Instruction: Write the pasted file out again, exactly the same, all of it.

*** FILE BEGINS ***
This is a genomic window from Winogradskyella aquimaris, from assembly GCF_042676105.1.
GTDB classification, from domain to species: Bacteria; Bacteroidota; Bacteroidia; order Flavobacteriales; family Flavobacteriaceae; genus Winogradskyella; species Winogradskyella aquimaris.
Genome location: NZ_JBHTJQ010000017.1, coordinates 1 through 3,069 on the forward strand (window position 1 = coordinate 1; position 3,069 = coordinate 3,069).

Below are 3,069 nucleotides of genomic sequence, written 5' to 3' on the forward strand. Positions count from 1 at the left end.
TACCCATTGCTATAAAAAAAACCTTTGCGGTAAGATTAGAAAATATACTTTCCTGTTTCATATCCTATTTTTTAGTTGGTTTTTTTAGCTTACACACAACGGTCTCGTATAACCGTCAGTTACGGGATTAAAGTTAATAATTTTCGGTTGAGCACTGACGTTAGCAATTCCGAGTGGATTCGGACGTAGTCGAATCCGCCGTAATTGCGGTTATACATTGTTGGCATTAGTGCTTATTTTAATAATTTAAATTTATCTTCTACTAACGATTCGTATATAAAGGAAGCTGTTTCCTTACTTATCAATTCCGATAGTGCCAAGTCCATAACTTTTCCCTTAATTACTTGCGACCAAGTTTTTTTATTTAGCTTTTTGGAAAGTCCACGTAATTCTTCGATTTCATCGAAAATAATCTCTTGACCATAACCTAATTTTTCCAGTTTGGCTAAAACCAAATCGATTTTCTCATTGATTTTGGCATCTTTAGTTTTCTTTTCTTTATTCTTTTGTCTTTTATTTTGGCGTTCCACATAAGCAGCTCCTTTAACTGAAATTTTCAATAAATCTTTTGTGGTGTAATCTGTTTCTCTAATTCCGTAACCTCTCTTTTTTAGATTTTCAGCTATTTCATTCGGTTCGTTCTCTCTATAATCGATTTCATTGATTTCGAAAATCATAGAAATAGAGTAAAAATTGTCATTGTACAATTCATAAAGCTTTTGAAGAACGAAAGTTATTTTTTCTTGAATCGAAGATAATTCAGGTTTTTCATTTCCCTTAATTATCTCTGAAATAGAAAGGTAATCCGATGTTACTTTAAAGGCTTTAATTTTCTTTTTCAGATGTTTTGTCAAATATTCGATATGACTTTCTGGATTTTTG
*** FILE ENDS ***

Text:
This is a genomic window from Winogradskyella aquimaris, from assembly GCF_042676105.1.
GTDB classification, from domain to species: Bacteria; Bacteroidota; Bacteroidia; order Flavobacteriales; family Flavobacteriaceae; genus Winogradskyella; species Winogradskyella aquimaris.
Genome location: NZ_JBHTJQ010000017.1, coordinates 1 through 3,069 on the forward strand (window position 1 = coordinate 1; position 3,069 = coordinate 3,069).

Below are 3,069 nucleotides of genomic sequence, written 5' to 3' on the forward strand. Positions count from 1 at the left end.
TACCCATTGCTATAAAAAAAACCTTTGCGGTAAGATTAGAAAATATACTTTCCTGTTTCATATCCTATTTTTTAGTTGGTTTTTTTAGCTTACACACAACGGTCTCGTATAACCGTCAGTTACGGGATTAAAGTTAATAATTTTCGGTTGAGCACTGACGTTAGCAATTCCGAGTGGATTCGGACGTAGTCGAATCCGCCGTAATTGCGGTTATACATTGTTGGCATTAGTGCTTATTTTAATAATTTAAATTTATCTTCTACTAACGATTCGTATATAAAGGAAGCTGTTTCCTTACTTATCAATTCCGATAGTGCCAAGTCCATAACTTTTCCCTTAATTACTTGCGACCAAGTTTTTTTATTTAGCTTTTTGGAAAGTCCACGTAATTCTTCGATTTCATCGAAAATAATCTCTTGACCATAACCTAATTTTTCCAGTTTGGCTAAAACCAAATCGATTTTCTCATTGATTTTGGCATCTTTAGTTTTCTTTTCTTTATTCTTTTGTCTTTTATTTTGGCGTTCCACATAAGCAGCTCCTTTAACTGAAATTTTCAATAAATCTTTTGTGGTGTAATCTGTTTCTCTAATTCCGTAACCTCTCTTTTTTAGATTTTCAGCTATTTCATTCGGTTCGTTCTCTCTATAATCGATTTCATTGATTTCGAAAATCATAGAAATAGAGTAAAAATTGTCATTGTACAATTCATAAAGCTTTTGAAGAACGAAAGTTATTTTTTCTTGAATCGAAGATAATTCAGGTTTTTCATTTCCCTTAATTATCTCTGAAATAGAAAGGTAATCCGATGTTACTTTAAAGGCTTTAATTTTCTTTTTCAGATGTTTTGTCAAATATTCGATATGACTTTCTGGATTTTTG